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Greek mythology   /grik məθˈɑlədʒi/   Listen
Greek mythology

noun
1.
The mythology of the ancient Greeks.






WordNet 3.0 © 2010 Princeton University








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"Greek mythology" Quotes from Famous Books



... Empire. The climate and natural products, the genius of its writers and the spirit of its religion—nothing came amiss to his voracious intellect, which assimilated the most diverse materials and pressed them all into his service. Greek mythology provided allusions for the adornment of his proclamations, the Koran would dictate his behaviour towards the Moslems, and the Bible was to be his guide-book concerning the Druses and Armenians. All three were therefore grouped together under the ...
— The Life of Napoleon I (Volumes, 1 and 2) • John Holland Rose

... lent him, and this plunge into a bath of the old literature, so new to him, had a tremendous effect upon his susceptible mind. He regretted deeply that Pico della Mirandola, who strove to harmonise Greek mythology with the Christian religion, had been snatched away by death before he could have had the opportunity to converse with him. He read his writings with avidity and listened to what Dovizio remembered of his arguments that the religion of the Greeks ...
— Romance of Roman Villas - (The Renaissance) • Elizabeth W. (Elizbeth Williams) Champney

... stage of culture oftentimes become the devils of a higher stage. So in the very highest stages of psychotheism we find beast-devils. In Norse mythology, we have Fenris the wolf, and Jormungandur the serpent. Dragons appear in Greek mythology, the bull is an Egyptian god, a serpent is found in the Zendavesta; and was there not a scaly fellow in the garden of Eden? So common are these beast-demons in the higher mythologies that they are used in every literature as rhetorical figures. So we find, as a figure of speech, the ...
— Sketch of the Mythology of the North American Indians • John Wesley Powell

... the overthrow of the primaeval order of Gods by Jupiter, son of Saturn the old king. There are many versions of the fable in Greek mythology, and there are many sources from which it may have come to Keats. At school he is said to have known the classical dictionary by heart, but his inspiration is more likely to have been due to his later reading of the Elizabethan poets, and their translations ...
— Keats: Poems Published in 1820 • John Keats

... and hardy, but still a harmless, production. As I said before, I am really a great admirer of tangible religion; and am breeding one of my daughters a Catholic, that she may have her hands full. It is by far the most elegant worship, hardly excepting the Greek mythology. What with incense, pictures, statues, altars, shrines, relics, and the real presence, confession, absolution,—there is something sensible to grasp at. Besides, it leaves no possibility of doubt; for those who swallow their Deity, really and truly, in transubstantiation, can hardly find any thing ...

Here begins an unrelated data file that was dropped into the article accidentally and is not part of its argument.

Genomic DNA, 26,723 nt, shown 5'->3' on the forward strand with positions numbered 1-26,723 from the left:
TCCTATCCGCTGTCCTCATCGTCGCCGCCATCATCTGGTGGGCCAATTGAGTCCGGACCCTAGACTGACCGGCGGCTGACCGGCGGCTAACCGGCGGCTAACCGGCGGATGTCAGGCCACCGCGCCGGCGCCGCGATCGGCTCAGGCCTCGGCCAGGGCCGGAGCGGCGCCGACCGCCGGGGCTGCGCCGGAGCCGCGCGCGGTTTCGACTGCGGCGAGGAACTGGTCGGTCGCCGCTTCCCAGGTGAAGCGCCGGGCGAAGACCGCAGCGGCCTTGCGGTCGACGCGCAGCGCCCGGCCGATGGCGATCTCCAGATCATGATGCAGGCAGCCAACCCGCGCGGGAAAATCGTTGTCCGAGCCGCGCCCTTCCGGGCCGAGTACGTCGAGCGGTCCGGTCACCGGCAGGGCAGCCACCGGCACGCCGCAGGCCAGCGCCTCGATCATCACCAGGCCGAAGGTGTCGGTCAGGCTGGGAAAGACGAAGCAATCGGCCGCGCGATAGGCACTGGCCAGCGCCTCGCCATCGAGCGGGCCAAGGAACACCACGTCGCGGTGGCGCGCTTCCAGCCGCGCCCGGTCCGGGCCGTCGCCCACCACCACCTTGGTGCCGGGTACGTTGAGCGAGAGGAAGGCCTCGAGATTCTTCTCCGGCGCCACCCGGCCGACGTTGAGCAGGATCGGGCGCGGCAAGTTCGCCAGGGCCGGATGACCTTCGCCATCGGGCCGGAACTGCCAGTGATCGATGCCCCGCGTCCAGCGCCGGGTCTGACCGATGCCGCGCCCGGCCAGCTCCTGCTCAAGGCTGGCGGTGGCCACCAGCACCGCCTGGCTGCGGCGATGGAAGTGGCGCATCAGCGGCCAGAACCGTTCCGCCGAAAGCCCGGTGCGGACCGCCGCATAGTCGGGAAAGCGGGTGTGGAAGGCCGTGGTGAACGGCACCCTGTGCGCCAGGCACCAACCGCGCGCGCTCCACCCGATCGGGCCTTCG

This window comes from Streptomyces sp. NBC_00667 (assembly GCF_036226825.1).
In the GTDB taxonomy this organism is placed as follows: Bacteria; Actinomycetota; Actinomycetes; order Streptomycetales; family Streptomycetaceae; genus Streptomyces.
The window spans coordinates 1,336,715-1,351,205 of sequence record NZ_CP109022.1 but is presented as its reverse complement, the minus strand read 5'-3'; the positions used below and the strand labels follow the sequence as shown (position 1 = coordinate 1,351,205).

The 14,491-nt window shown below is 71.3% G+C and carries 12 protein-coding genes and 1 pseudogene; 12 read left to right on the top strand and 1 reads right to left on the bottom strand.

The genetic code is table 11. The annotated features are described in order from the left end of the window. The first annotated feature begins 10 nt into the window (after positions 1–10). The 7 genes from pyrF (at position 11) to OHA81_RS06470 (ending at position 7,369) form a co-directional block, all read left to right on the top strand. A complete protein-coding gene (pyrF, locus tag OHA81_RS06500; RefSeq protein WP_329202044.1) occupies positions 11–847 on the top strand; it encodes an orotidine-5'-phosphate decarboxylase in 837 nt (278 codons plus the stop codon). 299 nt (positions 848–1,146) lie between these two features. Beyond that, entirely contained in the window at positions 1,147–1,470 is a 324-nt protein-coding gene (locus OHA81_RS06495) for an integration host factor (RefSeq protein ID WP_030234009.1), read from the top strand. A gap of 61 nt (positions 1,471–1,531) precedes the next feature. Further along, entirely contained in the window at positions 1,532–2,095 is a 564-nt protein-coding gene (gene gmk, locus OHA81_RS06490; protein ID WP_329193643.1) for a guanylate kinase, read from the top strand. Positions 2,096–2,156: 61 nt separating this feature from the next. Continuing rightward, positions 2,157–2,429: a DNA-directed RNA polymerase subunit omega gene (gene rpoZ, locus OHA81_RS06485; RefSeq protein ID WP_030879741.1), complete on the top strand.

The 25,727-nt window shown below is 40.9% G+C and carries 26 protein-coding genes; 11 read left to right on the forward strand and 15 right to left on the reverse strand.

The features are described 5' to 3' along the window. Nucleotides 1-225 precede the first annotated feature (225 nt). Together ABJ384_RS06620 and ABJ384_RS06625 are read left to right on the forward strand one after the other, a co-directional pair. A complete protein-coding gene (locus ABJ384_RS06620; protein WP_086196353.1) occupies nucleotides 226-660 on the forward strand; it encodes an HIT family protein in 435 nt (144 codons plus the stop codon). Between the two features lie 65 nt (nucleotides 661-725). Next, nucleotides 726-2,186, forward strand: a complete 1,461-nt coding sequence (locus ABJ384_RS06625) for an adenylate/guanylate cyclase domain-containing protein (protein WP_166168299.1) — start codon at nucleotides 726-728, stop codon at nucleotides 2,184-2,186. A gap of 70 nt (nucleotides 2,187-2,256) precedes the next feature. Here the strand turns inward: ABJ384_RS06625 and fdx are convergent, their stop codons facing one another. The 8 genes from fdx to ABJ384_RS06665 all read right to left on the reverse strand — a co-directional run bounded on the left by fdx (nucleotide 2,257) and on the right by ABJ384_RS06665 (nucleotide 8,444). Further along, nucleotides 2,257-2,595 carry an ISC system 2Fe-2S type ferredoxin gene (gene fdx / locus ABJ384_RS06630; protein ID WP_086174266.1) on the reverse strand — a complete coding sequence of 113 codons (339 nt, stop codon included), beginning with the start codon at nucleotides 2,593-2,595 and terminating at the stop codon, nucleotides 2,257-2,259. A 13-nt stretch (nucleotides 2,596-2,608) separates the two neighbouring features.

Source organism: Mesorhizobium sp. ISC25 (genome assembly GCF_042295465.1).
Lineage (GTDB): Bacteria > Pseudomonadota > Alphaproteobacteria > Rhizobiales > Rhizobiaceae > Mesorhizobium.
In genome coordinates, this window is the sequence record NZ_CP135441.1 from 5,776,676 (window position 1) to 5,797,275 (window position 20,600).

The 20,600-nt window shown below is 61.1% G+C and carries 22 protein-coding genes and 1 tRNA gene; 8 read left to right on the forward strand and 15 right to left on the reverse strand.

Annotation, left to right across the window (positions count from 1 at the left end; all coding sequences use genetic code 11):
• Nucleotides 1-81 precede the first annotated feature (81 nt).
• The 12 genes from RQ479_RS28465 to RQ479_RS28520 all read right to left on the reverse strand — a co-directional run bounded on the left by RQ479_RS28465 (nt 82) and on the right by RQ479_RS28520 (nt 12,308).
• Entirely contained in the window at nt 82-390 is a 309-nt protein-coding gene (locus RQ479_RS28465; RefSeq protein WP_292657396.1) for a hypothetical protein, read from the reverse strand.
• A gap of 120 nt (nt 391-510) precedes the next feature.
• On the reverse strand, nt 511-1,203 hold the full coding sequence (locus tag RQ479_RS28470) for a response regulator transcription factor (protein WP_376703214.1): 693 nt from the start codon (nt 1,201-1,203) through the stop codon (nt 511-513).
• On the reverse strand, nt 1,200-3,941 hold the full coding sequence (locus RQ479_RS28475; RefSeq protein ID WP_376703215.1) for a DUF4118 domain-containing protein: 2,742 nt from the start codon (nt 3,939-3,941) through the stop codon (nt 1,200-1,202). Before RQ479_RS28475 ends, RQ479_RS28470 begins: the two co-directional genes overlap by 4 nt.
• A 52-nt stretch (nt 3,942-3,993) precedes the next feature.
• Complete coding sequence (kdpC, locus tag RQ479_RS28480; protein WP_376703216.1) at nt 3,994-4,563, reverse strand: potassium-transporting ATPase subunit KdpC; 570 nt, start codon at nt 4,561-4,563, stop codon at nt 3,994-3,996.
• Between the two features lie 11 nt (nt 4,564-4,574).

— Life of Lord Byron, With His Letters And Journals, Vol. 5 (of 6) • (Lord Byron) George Gordon Byron

... Longfellow's poem "Enceladus" emphasizes this reference. For the story of the giants and the punishment of Enceladus see any good Greek mythology. ...
— Selections From American Poetry • Various

... What is here presented as Christianity is in fact the idealistic religious philosophy of the age, attested by divine revelation, made accessible to all by the incarnation of the Logos, and purified from any connection with Greek mythology and gross polytheism.[4] A motley multitude of primitive Christian ideas and hopes, derived from both Testaments, and too brittle to be completely recast, as yet enclosed the kernel. But the majority of these were successfully manipulated by theological art, and the traditional rule of faith was ...
— History of Dogma, Volume 2 (of 7) • Adolph Harnack

... Circe, according to Greek mythology, was an enchantress, who dwelt in the island of AEaea, and who possessed the power to transform men into beasts. (See any mythological text on Ulysses' wanderings.) In Arnold's fantastic, visionary poem, the magic potion, by which this transformation is accomplished, ...
— Matthew Arnold's Sohrab and Rustum and Other Poems • Matthew Arnold

... need be said here. As represented in the creation story, he was freer in his movements than any of the planets. He passed across the heavens daily as an overseer to see that everything was maintained in good order. As in Greek mythology, the sun was represented as riding in a chariot drawn by horses.[825] Scientific speculation advanced but little upon these popular fancies. The course that the sun took on the ecliptic was determined, and the ecliptic itself served as the guide for determining ...
— The Religion of Babylonia and Assyria • Morris Jastrow

... puzzle which men have so long found it. For, observe, Greek myth does not represent merely a humorous play of fancy, dealing with things religiously sacred as if by way of relief from the strained reverential contemplation of the majesty of Zeus. Many stories of Greek mythology are such as could not cross, for the first time, the mind of a civilised Xenophanes or Theagenes, even in a dream. THIS was the ...
— Myth, Ritual, and Religion, Vol. 1 • Andrew Lang



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